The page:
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New course offers expert advice on medical cannabis from doctors and patients

The Sativa Learning course includes insight from doctors and patients

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A new online course on prescribing medical cannabis will offer a detailed insight into the industry from both clinicians and patients. Cannabis Health speaks to course creator and CEO Ryan McCreanor.

Sativa Learning and the Medical Cannabis Clinicians Society (MCCS) have partnered to offer a new course on the prescribing of medical cannabis in the UK.

It will cover a comprehensive list of topics around cannabis as a medicine such as clinical evidence for medical cannabis, the practicalities of prescribing and side effects and contraindications.

The course, which will run online only, will also offer a variety of clinical and patient stories on a select list of conditions such as chronic pain, fibromyalgia, epilepsy, paediatric epilepsy, anxiety and post-traumatic stress disorder (PTSD).

Course: An advert for Always Pure Organics

Sativa Learning has already launched a successful online CBD course covering everything from the science behind the cannabinoid to UK regulations.

Ryan got the idea following his return from Canada to his hometown of Northern Ireland where he struggled to find decent quality CBD products. He started his career as a toxicology scientist before working for the Canadian government as an educator and trainer post legalisation in 2018.

“This was a way to bring a level of legitimacy to the industry by developing an accredited expert-led cannabis course,” said Ryan.

“The idea for the platform is that we want to provide education for all avenues of the cannabis industry. The CBD industry was a good place to start as I had a good level of knowledge myself so I put together a lot of the educational content myself.”

He continued: “I wanted to bring in real experts so we partnered with Professor Barnes and Hannah Deacon. All future courses will be CPD-credited. A lot of medical professionals will have to gain a certain amount of CPD points per year so they can take our course and feel comfortable that it is managed to a high started of further learning.”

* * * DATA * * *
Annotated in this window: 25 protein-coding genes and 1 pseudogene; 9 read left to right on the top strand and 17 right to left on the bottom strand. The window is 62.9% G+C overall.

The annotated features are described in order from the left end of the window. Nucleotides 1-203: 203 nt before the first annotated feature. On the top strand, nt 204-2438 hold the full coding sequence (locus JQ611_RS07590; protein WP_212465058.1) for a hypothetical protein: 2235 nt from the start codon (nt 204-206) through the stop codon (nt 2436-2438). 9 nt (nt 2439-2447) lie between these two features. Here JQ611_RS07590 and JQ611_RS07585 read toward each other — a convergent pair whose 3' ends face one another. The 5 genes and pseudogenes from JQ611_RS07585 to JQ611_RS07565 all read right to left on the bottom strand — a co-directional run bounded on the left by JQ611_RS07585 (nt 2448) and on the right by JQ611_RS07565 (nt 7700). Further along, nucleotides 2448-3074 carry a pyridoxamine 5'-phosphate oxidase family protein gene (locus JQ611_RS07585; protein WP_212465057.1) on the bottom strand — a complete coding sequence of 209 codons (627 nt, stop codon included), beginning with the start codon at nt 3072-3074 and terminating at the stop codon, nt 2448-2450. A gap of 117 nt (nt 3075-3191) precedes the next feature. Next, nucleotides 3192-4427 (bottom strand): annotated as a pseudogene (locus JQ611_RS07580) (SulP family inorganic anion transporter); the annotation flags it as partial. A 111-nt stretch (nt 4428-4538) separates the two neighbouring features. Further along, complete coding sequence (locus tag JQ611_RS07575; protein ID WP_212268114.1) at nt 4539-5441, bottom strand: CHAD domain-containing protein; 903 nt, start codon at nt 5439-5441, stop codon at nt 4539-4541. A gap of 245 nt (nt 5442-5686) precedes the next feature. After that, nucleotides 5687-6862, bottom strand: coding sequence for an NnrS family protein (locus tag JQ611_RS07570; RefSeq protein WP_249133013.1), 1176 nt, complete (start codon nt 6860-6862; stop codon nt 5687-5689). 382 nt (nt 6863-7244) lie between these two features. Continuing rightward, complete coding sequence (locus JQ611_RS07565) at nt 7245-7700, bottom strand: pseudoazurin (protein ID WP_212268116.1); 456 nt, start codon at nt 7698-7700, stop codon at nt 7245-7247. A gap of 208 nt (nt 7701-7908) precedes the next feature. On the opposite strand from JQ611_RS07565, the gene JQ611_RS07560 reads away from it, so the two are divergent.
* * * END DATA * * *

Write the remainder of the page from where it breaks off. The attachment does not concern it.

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As well as Hannah Deacon and Prof Barnes, the course also includes expert panels from Dr Dani Gordon who will speak about cannabis and oncology. Other classes will include Dr Elie Okirie speaking about epilepsy and Dr Evan Lewis on paediatric epilepsy. When it comes to the syllabus, the MCCS has put together the content for the cannabis course.

Course: The two creators of the cannabis course standing next to each other looking into the camera

Sativa Learning founder, Ryan McCreanor and Professor Mike Barnes

Ryan explained that they selected the conditions they included carefully to give a broad overview of common conditions.

He said: “We picked out 10 of the most common conditions for which cannabis is prescribed. We have fibromyalgia, chronic pain, cancer pain and women’s health issues. The doctors explain how they prescribe for that condition and have a number of patients who speak on camera about their experience.”

 

Expert-led courses

When it comes to panel discussions, courses or expert lead videos, it can often feel as if patients are forgotten. Ryan highlighted that this is a key part of the course.

“Not only do we have the doctors educating on cannabis but we have a follow-up with a patient talking about their experience,” he said.

“They discuss what life was like for them before medical cannabis, what their prescription is like and how this changed things for them.

“The industry should be all about the patients so we want to make sure that their voices are heard.”

The course will be fully online, with an option to learn as you go and break and save your progress whenever you are ready.  At the end of the course, there will be an exam that will give you a presentation upon a passing grade. The exam is part of the CPD accreditation.

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Ryan added: “Some people have blasted through our CBD course in one day where they just sit down and get through it all which can take up to six hours depending on your existing level of knowledge. This course is going to be quite a bit longer but you can do it all in one day or you could do a few hours a night for six months.”

The platform will be available for anyone who wants to learn about cannabis although Ryan explained that it may be more suited towards industry professionals.